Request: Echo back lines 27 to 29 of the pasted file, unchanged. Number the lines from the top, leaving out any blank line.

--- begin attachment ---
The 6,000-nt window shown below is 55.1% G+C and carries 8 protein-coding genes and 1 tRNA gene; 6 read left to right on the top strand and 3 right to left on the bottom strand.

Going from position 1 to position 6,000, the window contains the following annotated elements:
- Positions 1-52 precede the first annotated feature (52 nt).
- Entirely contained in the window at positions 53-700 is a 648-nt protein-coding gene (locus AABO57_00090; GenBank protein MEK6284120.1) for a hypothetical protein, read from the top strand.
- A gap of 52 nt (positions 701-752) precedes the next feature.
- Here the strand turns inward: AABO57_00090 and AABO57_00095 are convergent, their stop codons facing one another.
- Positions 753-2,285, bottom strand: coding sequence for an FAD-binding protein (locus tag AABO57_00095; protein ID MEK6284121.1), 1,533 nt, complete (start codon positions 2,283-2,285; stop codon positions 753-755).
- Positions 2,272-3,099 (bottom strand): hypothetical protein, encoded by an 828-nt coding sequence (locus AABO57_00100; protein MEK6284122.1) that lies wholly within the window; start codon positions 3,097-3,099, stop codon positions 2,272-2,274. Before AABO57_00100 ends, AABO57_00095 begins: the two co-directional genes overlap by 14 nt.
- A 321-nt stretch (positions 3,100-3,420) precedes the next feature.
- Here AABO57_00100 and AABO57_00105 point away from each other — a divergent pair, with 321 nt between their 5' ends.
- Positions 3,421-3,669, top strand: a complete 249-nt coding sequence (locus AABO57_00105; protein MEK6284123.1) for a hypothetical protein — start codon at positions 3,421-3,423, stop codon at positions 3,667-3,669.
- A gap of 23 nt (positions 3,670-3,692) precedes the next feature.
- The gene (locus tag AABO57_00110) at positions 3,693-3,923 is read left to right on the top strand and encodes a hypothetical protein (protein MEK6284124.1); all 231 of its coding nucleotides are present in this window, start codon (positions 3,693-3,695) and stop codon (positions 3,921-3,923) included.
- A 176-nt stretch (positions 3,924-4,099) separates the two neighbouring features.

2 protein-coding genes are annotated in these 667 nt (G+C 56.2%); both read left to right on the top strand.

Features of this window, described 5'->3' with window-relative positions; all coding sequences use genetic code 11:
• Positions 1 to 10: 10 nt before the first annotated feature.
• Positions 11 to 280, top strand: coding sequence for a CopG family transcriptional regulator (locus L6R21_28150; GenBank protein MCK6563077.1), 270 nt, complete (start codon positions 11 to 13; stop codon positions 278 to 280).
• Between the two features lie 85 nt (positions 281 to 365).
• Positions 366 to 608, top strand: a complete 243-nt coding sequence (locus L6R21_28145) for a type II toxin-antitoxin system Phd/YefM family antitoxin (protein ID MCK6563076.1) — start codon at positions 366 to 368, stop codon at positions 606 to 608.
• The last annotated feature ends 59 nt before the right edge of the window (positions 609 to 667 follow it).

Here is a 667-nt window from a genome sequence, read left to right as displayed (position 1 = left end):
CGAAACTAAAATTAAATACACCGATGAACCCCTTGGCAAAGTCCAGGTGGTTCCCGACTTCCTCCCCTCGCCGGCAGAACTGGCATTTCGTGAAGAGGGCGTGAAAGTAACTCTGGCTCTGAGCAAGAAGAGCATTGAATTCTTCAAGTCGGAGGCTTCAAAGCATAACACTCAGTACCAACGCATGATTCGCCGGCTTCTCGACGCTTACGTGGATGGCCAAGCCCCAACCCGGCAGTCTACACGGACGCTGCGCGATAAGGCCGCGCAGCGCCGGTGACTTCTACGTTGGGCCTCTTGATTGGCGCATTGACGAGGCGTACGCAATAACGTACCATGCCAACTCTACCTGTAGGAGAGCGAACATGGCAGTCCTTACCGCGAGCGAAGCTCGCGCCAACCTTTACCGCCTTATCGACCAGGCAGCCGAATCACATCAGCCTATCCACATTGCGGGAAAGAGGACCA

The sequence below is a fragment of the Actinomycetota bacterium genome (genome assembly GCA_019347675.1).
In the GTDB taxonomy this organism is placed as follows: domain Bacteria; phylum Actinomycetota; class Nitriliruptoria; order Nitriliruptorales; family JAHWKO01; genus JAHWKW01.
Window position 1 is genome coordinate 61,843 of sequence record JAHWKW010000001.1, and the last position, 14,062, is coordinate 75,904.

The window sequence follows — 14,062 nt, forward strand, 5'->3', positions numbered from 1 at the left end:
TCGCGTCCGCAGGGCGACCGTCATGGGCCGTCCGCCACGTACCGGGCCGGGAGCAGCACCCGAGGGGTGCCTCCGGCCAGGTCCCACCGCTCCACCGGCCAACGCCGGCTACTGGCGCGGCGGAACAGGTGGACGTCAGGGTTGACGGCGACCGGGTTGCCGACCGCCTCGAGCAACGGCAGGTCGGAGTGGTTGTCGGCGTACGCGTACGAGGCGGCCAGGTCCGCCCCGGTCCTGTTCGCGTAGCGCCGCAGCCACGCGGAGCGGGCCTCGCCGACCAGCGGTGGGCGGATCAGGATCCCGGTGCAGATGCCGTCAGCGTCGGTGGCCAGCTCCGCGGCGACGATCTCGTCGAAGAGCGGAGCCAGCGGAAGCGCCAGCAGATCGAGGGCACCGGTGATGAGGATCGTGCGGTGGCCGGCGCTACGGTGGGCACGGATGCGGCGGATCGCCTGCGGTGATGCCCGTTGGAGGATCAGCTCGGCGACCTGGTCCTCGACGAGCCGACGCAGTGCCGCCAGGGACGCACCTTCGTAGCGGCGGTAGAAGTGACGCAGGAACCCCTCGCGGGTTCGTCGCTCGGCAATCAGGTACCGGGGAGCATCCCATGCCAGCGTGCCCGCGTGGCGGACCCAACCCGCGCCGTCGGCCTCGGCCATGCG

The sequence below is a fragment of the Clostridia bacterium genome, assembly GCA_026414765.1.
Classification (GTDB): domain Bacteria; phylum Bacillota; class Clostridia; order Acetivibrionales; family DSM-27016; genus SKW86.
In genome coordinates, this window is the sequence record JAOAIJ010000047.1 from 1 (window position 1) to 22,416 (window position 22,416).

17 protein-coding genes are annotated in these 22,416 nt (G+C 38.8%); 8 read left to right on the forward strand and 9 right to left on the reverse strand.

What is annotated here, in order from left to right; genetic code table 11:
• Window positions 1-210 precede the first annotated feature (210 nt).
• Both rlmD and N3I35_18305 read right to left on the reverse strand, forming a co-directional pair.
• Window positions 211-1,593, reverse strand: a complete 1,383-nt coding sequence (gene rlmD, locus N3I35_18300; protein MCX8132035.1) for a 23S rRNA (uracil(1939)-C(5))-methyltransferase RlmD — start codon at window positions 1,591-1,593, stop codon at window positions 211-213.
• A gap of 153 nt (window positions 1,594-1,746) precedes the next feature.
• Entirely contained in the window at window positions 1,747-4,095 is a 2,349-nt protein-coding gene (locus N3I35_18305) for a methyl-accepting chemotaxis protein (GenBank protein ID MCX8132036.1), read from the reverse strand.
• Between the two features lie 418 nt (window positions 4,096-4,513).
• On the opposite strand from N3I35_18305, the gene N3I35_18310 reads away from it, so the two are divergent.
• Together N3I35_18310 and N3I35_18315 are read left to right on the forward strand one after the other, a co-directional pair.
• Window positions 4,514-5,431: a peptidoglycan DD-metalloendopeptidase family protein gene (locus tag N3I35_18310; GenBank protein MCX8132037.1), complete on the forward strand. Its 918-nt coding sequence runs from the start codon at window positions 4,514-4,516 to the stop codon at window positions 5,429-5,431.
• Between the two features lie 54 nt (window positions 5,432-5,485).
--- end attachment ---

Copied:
The window sequence follows — 14,062 nt, forward strand, 5'->3', positions numbered from 1 at the left end:
TCGCGTCCGCAGGGCGACCGTCATGGGCCGTCCGCCACGTACCGGGCCGGGAGCAGCACCCGAGGGGTGCCTCCGGCCAGGTCCCACCGCTCCACCGGCCAACGCCGGCTACTGGCGCGGCGGAACAGGTGGACGTCAGGGTTGACGGCGACCGGGTTGCCGACCGCCTCGAGCAACGGCAGGTCGGAGTGGTTGTCGGCGTACGCGTACGAGGCGGCCAGGTCCGCCCCGGTCCTGTTCGCGTAGCGCCGCAGCCACGCGGAGCGGGCCTCGCCGACCAGCGGTGGGCGGATCAGGATCCCGGTGCAGATGCCGTCAGCGTCGGTGGCCAGCTCCGCGGCGACGATCTCGTCGAAGAGCGGAGCCAGCGGAAGCGCCAGCAGATCGAGGGCACCGGTGATGAGGATCGTGCGGTGGCCGGCGCTACGGTGGGCACGGATGCGGCGGATCGCCTGCGGTGATGCCCGTTGGAGGATCAGCTCGGCGACCTGGTCCTCGACGAGCCGACGCAGTGCCGCCAGGGACGCACCTTCGTAGCGGCGGTAGAAGTGACGCAGGAACCCCTCGCGGGTTCGTCGCTCGGCAATCAGGTACCGGGGAGCATCCCATGCCAGCGTGCCCGCGTGGCGGACCCAACCCGCGCCGTCGGCCTCGGCCATGCG

The sequence below is a fragment of the Clostridia bacterium genome, assembly GCA_026414765.1.